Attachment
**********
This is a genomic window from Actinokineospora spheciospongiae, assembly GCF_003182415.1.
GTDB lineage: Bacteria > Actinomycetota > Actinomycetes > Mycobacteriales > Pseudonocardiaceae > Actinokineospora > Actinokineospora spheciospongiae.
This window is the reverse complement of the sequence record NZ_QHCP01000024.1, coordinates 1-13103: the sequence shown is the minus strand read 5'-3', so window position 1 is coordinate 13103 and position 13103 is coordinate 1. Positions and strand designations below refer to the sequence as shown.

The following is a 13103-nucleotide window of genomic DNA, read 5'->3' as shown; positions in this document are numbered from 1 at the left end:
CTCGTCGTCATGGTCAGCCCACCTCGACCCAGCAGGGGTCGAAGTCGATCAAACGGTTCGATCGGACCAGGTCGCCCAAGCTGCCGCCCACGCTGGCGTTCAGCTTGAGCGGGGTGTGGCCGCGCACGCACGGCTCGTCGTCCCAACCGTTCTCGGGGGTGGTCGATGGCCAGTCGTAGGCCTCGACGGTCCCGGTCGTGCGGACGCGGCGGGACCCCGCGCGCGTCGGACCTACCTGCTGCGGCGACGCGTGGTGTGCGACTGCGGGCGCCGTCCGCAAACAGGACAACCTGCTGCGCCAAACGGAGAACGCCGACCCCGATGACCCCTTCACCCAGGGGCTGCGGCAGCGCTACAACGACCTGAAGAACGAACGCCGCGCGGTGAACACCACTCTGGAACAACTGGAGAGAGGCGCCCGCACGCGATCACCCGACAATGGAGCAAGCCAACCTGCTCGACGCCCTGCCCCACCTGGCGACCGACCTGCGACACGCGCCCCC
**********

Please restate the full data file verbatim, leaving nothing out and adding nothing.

This is a genomic window from Actinokineospora spheciospongiae, assembly GCF_003182415.1.
GTDB lineage: Bacteria > Actinomycetota > Actinomycetes > Mycobacteriales > Pseudonocardiaceae > Actinokineospora > Actinokineospora spheciospongiae.
This window is the reverse complement of the sequence record NZ_QHCP01000024.1, coordinates 1-13103: the sequence shown is the minus strand read 5'-3', so window position 1 is coordinate 13103 and position 13103 is coordinate 1. Positions and strand designations below refer to the sequence as shown.

The following is a 13103-nucleotide window of genomic DNA, read 5'->3' as shown; positions in this document are numbered from 1 at the left end:
CTCGTCGTCATGGTCAGCCCACCTCGACCCAGCAGGGGTCGAAGTCGATCAAACGGTTCGATCGGACCAGGTCGCCCAAGCTGCCGCCCACGCTGGCGTTCAGCTTGAGCGGGGTGTGGCCGCGCACGCACGGCTCGTCGTCCCAACCGTTCTCGGGGGTGGTCGATGGCCAGTCGTAGGCCTCGACGGTCCCGGTCGTGCGGACGCGGCGGGACCCCGCGCGCGTCGGACCTACCTGCTGCGGCGACGCGTGGTGTGCGACTGCGGGCGCCGTCCGCAAACAGGACAACCTGCTGCGCCAAACGGAGAACGCCGACCCCGATGACCCCTTCACCCAGGGGCTGCGGCAGCGCTACAACGACCTGAAGAACGAACGCCGCGCGGTGAACACCACTCTGGAACAACTGGAGAGAGGCGCCCGCACGCGATCACCCGACAATGGAGCAAGCCAACCTGCTCGACGCCCTGCCCCACCTGGCGACCGACCTGCGACACGCGCCCCC